Procrastination… a Life Sentence to Productivity
Procrastination is a challenge we have all faced at one point or another. For as long as humans have been around, we have been struggling with delaying, avoiding, and procrastinating on some issue that matters to us. Sometimes we wait because we just don’t care enough about the project, but other times, we care a lot…and still end up doing something else.
Do you have too much to do and too little time to do it? Do you have tons of emails in your inbox? Are the family priorities adding up? If so, you’re not alone. In today’s hectic, connected world, there is a 24/7 mindset which requires so much of you. Too many demands on your time can lead to a “scarcity mindset” in which you are so busy running around taking care of the problem right in front of you that you neglect to take actions or make decisions that will help you in the long run. The key is to take control of your time, rather than letting time control you.
It starts with prioritizing projects and making a choice between working now on a given task, working on a different task, or doing nothing at all. Research confirms that your decision to work on something is driven by how much value you assign to a specific project at that moment – what psychologists call its subjective value. And procrastination, in psychological terms, is what happens when the perceived value of doing something else outweighs the value of working on a project now.
This way of thinking suggests a simple trick to defeat procrastination…find a way to boost the subjective value of getting a chosen project done now, relative to the value of other things on your plate. That being said, consider increasing the value of the project, decreasing the intensity of the distraction, or some combination of the two.
You must understand that the human brain values immediate rewards more than future outcomes. You are wise to appreciate that you cannot rely on long-term consequences and rewards to motivate your present self. You must gain discipline in moving future rewards into the present moment. Your future consequences must become present consequences.
Let’s use an example to support the concept. Let’s say that you have a major project. You have known about it for weeks and continued to put it off day after day. You have experienced a little bit of nagging pain and anxiety about the task, but not enough to motivate you to take immediate action. Then, suddenly, the day before the deadline, the future consequences turn into present consequences, and you complete the project in the nick of time. The pain of procrastinating was so intense, you finally took action.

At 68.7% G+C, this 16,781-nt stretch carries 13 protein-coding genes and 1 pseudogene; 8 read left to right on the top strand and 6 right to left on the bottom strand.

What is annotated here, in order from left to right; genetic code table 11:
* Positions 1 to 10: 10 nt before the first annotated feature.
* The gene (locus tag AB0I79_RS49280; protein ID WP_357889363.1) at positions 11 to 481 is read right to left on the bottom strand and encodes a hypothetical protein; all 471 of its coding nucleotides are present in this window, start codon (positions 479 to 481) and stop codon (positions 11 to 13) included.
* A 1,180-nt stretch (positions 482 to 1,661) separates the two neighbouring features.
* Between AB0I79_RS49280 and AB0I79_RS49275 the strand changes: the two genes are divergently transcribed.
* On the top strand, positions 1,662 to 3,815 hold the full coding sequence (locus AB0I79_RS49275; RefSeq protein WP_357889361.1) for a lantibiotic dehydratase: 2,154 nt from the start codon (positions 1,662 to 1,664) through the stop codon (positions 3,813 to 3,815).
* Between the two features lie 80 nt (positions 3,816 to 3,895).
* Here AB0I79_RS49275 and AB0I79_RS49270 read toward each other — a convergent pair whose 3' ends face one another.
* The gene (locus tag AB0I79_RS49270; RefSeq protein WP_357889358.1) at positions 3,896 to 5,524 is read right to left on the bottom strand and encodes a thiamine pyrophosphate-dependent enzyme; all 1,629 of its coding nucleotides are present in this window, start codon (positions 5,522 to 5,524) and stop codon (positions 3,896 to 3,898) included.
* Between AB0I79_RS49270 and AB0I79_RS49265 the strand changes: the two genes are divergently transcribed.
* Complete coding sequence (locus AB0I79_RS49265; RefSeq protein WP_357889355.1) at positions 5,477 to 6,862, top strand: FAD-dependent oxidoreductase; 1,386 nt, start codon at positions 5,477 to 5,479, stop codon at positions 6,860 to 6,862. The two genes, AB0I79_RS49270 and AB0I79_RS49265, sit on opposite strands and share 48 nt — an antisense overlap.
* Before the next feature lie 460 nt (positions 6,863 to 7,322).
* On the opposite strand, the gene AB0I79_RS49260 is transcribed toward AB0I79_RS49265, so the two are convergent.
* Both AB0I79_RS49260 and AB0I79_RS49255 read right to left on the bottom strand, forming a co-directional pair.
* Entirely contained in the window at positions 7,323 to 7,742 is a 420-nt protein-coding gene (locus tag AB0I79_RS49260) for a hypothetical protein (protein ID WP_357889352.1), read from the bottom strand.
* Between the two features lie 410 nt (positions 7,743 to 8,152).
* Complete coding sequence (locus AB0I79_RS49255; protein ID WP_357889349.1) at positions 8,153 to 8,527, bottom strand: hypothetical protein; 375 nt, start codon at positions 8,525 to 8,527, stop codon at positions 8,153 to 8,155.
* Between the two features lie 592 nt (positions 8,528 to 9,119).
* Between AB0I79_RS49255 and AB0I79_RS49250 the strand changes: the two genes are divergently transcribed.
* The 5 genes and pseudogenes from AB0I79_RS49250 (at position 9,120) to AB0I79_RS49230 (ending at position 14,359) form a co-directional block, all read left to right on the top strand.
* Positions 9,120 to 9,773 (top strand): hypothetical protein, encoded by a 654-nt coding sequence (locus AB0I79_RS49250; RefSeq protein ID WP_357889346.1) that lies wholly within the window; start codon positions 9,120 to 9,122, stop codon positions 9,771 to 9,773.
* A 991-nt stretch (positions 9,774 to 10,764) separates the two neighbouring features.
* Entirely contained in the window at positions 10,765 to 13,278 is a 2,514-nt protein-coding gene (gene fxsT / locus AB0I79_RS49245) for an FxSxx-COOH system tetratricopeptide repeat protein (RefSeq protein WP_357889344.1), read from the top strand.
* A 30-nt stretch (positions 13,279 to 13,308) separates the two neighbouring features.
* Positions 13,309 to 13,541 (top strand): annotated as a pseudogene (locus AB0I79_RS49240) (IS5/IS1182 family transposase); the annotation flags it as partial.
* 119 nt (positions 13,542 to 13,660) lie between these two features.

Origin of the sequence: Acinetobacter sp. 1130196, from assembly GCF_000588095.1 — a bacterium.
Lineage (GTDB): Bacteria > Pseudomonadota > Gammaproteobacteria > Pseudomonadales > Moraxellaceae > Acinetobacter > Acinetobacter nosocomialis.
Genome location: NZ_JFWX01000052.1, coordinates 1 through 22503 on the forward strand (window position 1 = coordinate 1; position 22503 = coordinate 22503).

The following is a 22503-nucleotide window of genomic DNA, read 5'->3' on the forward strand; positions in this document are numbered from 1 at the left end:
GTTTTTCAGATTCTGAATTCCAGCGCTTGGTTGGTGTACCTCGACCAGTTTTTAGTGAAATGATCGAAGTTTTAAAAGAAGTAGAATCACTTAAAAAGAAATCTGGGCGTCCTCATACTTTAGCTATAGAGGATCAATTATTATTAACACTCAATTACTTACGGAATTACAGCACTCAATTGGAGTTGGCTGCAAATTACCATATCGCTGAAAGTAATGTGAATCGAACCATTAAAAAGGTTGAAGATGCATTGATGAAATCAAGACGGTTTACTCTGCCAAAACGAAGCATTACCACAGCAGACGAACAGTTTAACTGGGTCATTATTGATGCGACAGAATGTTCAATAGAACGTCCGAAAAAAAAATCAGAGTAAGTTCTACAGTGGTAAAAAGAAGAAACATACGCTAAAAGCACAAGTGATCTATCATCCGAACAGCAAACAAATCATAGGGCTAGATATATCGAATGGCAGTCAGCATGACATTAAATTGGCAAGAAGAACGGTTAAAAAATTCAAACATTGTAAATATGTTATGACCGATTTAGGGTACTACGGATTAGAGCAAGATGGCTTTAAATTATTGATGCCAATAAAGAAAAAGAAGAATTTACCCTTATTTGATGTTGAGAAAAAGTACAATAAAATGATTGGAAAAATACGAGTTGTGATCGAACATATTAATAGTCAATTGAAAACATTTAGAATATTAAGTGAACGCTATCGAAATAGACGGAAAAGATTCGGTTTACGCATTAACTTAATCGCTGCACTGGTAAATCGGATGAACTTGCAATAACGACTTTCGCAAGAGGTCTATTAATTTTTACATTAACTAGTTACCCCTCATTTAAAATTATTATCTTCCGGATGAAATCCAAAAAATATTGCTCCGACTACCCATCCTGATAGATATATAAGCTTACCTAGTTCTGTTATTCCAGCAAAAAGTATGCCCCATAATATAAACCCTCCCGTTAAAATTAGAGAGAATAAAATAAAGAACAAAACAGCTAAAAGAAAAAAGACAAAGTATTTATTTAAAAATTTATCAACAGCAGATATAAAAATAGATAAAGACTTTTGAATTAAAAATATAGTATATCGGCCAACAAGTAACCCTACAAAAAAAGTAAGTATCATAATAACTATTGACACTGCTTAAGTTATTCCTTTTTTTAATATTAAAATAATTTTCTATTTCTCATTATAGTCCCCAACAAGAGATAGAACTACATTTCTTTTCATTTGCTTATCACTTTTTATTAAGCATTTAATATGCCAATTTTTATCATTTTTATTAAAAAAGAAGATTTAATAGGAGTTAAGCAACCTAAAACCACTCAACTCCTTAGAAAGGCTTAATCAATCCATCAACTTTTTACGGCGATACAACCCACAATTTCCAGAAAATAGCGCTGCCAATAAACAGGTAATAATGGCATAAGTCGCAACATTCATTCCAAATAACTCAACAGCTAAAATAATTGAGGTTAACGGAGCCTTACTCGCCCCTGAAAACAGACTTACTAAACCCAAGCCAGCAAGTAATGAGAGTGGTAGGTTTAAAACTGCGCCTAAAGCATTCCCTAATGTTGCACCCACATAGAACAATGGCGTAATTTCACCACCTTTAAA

The problem is so timeless, in fact, that ancient philosophers like Socrates and Aristotle developed the word, Akrasia, to describe the state of acting against your better judgment. It is when you do one thing even though you know another project is more important.
Rory Vaden, co-founder of Southwestern Consulting and author of Procrastinate on Purpose, uses a term, “Priority Dilution” to describe this phenomenon. Priority Dilution occurs when you delay today’s most important activities by consciously or unconsciously allowing your attention to shift to a less important task. Of interest, Priority Dilution has nothing to do with being lazy, apathetic, or disengaged. And it affects top performers and chronic overachievers. It is the reality that there is a tug of war inside your head to prioritize projects that offer instant gratification.
Rocks, Pebbles, Sand…The Important Things in Life
In the 1980s, author and time management expert Stephen Covey explained “Rocks, Pebbles, and Sand” with this story: A philosophy professor stood before his class with glass jar and proceeded to fill it to the top with large rocks. He then asked his students if the jar was full. The students agreed that it was. The professor then took a box of pebbles and proceeded to roll them into the openings between the rocks. He once again asked, “Class, is the jar full?” The class nodded. The professor then picked up a bag of sand and poured it into the jar. The sand quickly filled the porous areas between the rocks and pebbles. The jar was now full.
“Now,” said the professor, “I want you to recognize that this jar represents your life. The rocks are the most important things in your life – your spouse, partner, or children – things that if everything else was lost and only they remained, your life would be full. The pebbles are other things that matter – like your friends, profession, home, and car. The sand is everything else. The small stuff.”
“If you put the sand into the jar first,” he continued, “There is no room for the pebbles or rocks. The same goes for your life. If you spend your time on the small stuff, you will never have room for the things that are really important to you. Pay attention to things that are critical to your happiness and future well-being. Take care of the rocks first – the things that really matter. Set your priorities. The rest is just sand.”